Anesthesia type




Lines and access

Large bore IV Arterial line ± Central line


Standard 5-lead ECG ABP ± CVP

Primary anesthetic considerations

Mechanical bowel prep ERAS


Combined general ± epidural Goal-directed fluid therapy Glucose control Blood transfusion management Lung protective ventilation Avoid hypothermia


PONV ERAS Goal-directed fluid therapy Early NG, foley, and drain removal Early PO nutrition Glycemic control Non-opioid analgesia DVT prophylaxis Pulmonary rehabiliation Early ambulation

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A pancreaticoduodenectomy (also known as a Whipple Procedure after Dr. Allen Whipple) is the most commonly performed surgery to remove pancreatic tumors, and is typically done for patients who have tumors located in the head of the pancreas or adjacent regions. The procedure is anatomically complicated, and there may be anatomical variations among the various involved blood vessels and ducts in the area. Even after pancreatic resection, the 5-year survival rate is only 15-20% (compared with 5% without surgery).

A standard whipple consists of resection of head of pancreas, gallbladder, part of duodenum, pylorus of the stomach, and lymph nodes near the pancreatic head. The surgeon reconnects the remaining pancreas and digestive organs so that pancreatic digestive enzymes, bile, and stomach contents will flow into the SI during digestion. Pyloric-sparing whipples are a variant of this procedure.

Preoperative management

Patient evaluation

System Considerations
Pulmonary Many pancreatic cancer patients have been heavy smokers, increased risk of pulmonary complications
Gastrointestinal Check if patient has had a bowel prep, they may be dry
Hematologic Assess for anticoagulation and possible contraindications to an epidural. DVTs/PEs are major common complications of pancreatic cancer patients
Endocrine 80% have either diabetes or impaired glucose tolerance. Diabetics are at increased risk of MI, CVA, renal infarction
Other Pancreatitis patients tend to be hypotensive and hypovolemic

More than 80% of pancreatic cancers are diagnosed in patients >65y/o with comorbidities.

Labs and studies

  • CBC, BMP, LFTs, coags
  • EKG in any patient with risk factors for CAD
  • Type and Screen, have 2 units of pRBC on hold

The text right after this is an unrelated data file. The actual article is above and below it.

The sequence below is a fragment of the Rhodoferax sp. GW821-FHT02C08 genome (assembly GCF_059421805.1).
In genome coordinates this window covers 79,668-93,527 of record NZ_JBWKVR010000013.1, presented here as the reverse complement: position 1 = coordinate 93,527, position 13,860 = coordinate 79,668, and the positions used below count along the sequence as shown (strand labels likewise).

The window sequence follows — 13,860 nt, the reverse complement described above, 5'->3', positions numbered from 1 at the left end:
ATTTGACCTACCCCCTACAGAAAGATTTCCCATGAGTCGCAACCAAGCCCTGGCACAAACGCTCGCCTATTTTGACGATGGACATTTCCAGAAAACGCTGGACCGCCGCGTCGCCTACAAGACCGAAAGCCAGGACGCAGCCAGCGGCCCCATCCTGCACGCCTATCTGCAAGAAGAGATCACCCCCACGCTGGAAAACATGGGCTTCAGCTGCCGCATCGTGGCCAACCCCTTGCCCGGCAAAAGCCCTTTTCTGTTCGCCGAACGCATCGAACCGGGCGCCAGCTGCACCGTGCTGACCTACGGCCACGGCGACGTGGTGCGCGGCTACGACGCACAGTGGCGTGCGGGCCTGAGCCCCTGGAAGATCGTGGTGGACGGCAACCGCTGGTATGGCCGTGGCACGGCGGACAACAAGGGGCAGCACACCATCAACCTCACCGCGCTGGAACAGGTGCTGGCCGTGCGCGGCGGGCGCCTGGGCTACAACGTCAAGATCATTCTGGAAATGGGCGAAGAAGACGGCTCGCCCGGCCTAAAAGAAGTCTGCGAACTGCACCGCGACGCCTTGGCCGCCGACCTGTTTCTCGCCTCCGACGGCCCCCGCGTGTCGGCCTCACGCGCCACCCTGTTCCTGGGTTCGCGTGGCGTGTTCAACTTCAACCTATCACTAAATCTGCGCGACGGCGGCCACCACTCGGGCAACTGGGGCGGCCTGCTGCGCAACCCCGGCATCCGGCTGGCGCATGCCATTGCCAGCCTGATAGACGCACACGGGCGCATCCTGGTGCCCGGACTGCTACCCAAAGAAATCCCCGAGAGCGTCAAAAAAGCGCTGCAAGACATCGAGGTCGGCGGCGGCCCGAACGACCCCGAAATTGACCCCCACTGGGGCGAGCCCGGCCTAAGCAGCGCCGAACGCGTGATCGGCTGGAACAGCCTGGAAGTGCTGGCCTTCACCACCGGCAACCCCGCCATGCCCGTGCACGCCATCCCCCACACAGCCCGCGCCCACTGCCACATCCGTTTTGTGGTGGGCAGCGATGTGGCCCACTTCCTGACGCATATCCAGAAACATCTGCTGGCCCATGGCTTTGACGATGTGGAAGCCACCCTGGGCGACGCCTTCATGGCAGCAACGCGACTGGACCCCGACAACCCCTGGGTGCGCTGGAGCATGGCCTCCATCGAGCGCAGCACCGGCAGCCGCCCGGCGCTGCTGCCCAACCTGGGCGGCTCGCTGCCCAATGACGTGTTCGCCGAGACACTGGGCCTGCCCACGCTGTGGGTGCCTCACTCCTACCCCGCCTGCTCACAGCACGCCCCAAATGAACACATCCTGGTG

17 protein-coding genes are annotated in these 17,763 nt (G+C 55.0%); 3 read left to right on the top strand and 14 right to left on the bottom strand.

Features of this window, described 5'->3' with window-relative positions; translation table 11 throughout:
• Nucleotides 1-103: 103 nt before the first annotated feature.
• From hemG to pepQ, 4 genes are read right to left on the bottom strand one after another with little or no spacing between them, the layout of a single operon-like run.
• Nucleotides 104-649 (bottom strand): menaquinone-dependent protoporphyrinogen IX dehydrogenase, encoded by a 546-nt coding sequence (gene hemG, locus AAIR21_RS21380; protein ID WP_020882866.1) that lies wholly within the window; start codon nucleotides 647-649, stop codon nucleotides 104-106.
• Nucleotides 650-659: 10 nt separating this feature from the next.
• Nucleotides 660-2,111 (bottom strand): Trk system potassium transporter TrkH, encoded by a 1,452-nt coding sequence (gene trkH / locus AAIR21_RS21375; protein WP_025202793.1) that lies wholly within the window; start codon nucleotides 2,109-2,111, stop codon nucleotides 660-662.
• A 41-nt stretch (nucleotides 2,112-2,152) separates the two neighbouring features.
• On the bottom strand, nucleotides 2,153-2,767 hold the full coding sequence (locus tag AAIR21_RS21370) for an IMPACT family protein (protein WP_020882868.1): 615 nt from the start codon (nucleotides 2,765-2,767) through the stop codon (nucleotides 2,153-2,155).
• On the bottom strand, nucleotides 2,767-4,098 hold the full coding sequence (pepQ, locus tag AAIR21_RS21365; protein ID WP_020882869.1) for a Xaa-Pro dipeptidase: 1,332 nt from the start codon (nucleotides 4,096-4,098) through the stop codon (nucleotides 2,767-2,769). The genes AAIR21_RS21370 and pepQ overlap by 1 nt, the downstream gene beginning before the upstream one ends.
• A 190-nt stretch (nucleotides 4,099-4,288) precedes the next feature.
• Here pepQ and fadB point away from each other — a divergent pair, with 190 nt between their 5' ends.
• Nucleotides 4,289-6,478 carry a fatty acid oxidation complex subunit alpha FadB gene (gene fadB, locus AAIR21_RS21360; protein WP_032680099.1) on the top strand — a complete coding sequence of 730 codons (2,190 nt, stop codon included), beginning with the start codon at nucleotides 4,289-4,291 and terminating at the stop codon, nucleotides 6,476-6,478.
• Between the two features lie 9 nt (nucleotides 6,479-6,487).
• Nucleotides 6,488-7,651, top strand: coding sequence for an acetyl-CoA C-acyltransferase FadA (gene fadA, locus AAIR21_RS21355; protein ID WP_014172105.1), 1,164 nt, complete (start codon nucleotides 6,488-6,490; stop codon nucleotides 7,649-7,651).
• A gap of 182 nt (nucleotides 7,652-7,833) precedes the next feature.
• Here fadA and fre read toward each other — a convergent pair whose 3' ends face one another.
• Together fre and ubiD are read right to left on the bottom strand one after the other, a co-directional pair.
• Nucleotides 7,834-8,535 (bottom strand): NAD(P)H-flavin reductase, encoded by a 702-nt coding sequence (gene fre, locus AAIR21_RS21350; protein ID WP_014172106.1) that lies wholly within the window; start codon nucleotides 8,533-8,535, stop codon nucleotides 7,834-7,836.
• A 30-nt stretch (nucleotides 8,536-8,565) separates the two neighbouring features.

Operating room setup

  • A-line setup
  • Have insulin available in the room

Patient preparation and premedication

  • Many are ERAS pathway
  • Strongly consider acetaminophen, gabapentin, celecoxib, particularly if epidural is not used

Regional and neuraxial techniques

  • Preoperative epidural placement is common
  • TAP block can be administered if there is no epidural placement

Intraoperative management

Monitoring and access

  • A-line, 2 large-bore PIVs
  • CVP is not as common anymore
  • NG tube should be placed and taped for postop

Induction and airway management


Maintenance and surgical considerations

  • Regular glucose checks and insulin infusion titration should occur throughout the procedure
  • Consider epidural maintainance for intraop pain if BP tolerates (e.g. bupivacaine 0.125% 5-10 mL/hr)
  • Consider ketamine bolus (0.5 mg/kg) and infusion (0.2-0.3 mg/kg/hr), especially if epidural is not used


Postoperative management


  • ICU

Pain management

  • Epidural can be used for postoperative pain management

Potential complications

  • Pulmonary complications occur following pancreatic resections in 25% of patients. Pulmonary recruitment is important with upper abdominal surgery
    • Pneumonia
    • Failure to wean from ventilator
    • Post-extubation respiratory failure represents mortality rate of 1-5%
    • Patients with pulmonary disease account for 40% of postoperative complications and 20% of deaths
  • Delayed gastric emptying: Usually at 7-10 days the stomach begins to recover function
  • Pancreatic fistula
  • Bowel leakage from anastomosis
  • Hemorrhage
  • Abscess
  • Pancreatogenic diabetes: Following pancreatic resection, insulin receptors are peripherally upregulated and patients are more sensitive to insulin. Patient is more prone to large swings in glucose.

Procedure variants

Standard Whipple Pylorus Preserving Whipple
Procedure Pylorus resected The pylorus is not resected
Surgical time 4-7h 4-7h
EBL 200-800cc 200-800cc
Postoperative disposition
Pain management
Potential complications